Toy Organ

post by jefftk (jkaufman) · 2020-01-01T19:30:01.375Z · score: 7 (3 votes) · LW · GW · 1 comments

A few months ago I brought home an Emenee toy organ someone was throwing out. It didn't work, and it sat in the basement for a while, but today I had a go at fixing it. It's a very simple design: a fan blows air through a hole in the bottom, setting up a pressure difference between the inside and outside. When you press a key that opens a corresponding hole and air can flow through, past a little plastic reed, whose vibration makes the note.

With mine, the motor was running but I wasn't getting any sound. I opened it up and nothing was obviously wrong. I figured it was probably leaky, and put tape around base where the plastic sides meet the chipboard bottom. This fixed it enough to get some sound:


(youtube)

The lower octave isn't working at all, and the higher notes get progressively slower to sound and breathier until the very highest don't sound at all, but this leaves an octave and a half of chromatic range. Enough to play around with!

The left hand buttons play chords, and are arranged:

The circle of fifths arrangement makes a lot of sense, but the choice to put major and minor chords adjacent does not. If you're playing in a major key, you generally want the vi and ii minors, so Am and Dm in the key of C. This means the vi minors they've included are used in flatter keys than they've provided: F and C can use Dm and Am, but G and D would like Em and Bm which are absent. Shifting the minors over three notes would be much better. They layout would change from:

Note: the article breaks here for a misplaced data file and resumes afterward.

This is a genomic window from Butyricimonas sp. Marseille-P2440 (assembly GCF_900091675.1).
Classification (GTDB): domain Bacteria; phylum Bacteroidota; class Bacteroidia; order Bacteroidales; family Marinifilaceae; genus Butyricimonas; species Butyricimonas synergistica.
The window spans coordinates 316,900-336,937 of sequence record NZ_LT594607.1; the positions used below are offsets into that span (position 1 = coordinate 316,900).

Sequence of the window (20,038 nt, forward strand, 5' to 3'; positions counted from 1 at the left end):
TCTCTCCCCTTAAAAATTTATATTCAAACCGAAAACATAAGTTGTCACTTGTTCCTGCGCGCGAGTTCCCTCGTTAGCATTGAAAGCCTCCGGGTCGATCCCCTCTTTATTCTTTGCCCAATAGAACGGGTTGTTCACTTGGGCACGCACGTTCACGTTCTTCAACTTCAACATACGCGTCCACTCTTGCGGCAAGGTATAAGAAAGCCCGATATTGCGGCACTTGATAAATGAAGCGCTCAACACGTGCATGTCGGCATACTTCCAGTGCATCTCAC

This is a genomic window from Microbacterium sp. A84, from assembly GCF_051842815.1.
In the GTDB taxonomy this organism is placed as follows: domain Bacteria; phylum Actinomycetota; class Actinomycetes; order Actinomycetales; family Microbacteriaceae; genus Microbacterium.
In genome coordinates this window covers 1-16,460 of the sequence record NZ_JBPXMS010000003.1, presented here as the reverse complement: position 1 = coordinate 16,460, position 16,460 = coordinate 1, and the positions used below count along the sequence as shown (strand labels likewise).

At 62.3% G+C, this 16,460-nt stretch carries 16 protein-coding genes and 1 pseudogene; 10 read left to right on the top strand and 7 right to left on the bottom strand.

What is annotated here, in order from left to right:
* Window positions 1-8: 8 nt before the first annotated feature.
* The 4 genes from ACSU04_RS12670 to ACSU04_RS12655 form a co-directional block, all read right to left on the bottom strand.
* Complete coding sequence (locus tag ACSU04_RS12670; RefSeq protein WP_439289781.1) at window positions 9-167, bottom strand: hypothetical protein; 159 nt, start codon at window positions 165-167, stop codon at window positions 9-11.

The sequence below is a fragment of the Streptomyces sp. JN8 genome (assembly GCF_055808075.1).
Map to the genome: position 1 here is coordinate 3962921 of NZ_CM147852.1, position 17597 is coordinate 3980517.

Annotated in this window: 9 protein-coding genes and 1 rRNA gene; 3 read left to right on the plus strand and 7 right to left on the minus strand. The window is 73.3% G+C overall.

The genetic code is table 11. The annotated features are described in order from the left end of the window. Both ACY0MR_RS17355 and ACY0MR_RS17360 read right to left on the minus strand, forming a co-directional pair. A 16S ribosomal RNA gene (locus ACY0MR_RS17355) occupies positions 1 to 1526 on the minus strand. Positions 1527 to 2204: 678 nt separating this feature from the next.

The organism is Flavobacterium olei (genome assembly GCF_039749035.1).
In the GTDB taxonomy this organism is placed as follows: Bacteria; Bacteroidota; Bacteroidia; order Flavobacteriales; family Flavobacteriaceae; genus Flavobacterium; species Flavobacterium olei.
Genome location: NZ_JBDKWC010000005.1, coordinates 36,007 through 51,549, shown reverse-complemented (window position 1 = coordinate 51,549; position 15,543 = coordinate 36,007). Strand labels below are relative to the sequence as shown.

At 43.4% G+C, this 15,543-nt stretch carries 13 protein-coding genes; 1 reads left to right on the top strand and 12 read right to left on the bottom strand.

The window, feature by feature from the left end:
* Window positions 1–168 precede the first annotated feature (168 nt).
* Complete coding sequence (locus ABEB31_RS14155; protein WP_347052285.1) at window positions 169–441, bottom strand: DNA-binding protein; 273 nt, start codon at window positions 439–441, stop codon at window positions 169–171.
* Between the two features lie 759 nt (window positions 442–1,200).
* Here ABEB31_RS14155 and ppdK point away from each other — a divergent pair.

Bbm  Fm  Cm  Gm  Dm  Am
Bb   F   C   G   D   A
to
  Gm   Dm  Am  Em  Bm F#m 
Bb   F   C   G   D   A
Now in each key you have:
  ii  vi
IV  I   V
instead of:
                    ii  vi
IV  I   V

Playing folk music I also would have preferred that they center on G or D, since I care much more about having E than Bb.

Another change that would be nice would be to offer a way to control the way air gets into the organ. There's a hole on the bottom for the fan, and if you cover it the organ stops working because air can't get through. It has a screw-adjustable cover, which looks like it's designed as a volume control:

You could build a simple adjustable cover connected to a foot pedal, and get a real expression pedal. This would have added to the cost of the instrument, so I understand why they wouldn't want to do this with a toy, but it would be a simple-add on.

I'm probably not going to keep this, since my regular keyboard can do everything this can do, so if you're in the Boston area and would enjoy playing with it let me know!

1 comments

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comment by cousin_it · 2020-01-01T22:25:55.284Z · score: 3 (1 votes) · LW(p) · GW(p)

I think the most logical way to map chords to buttons would be based on the tonnetz: Bb Dm F Am C Em G and so on. That way every two neighboring chords share two notes.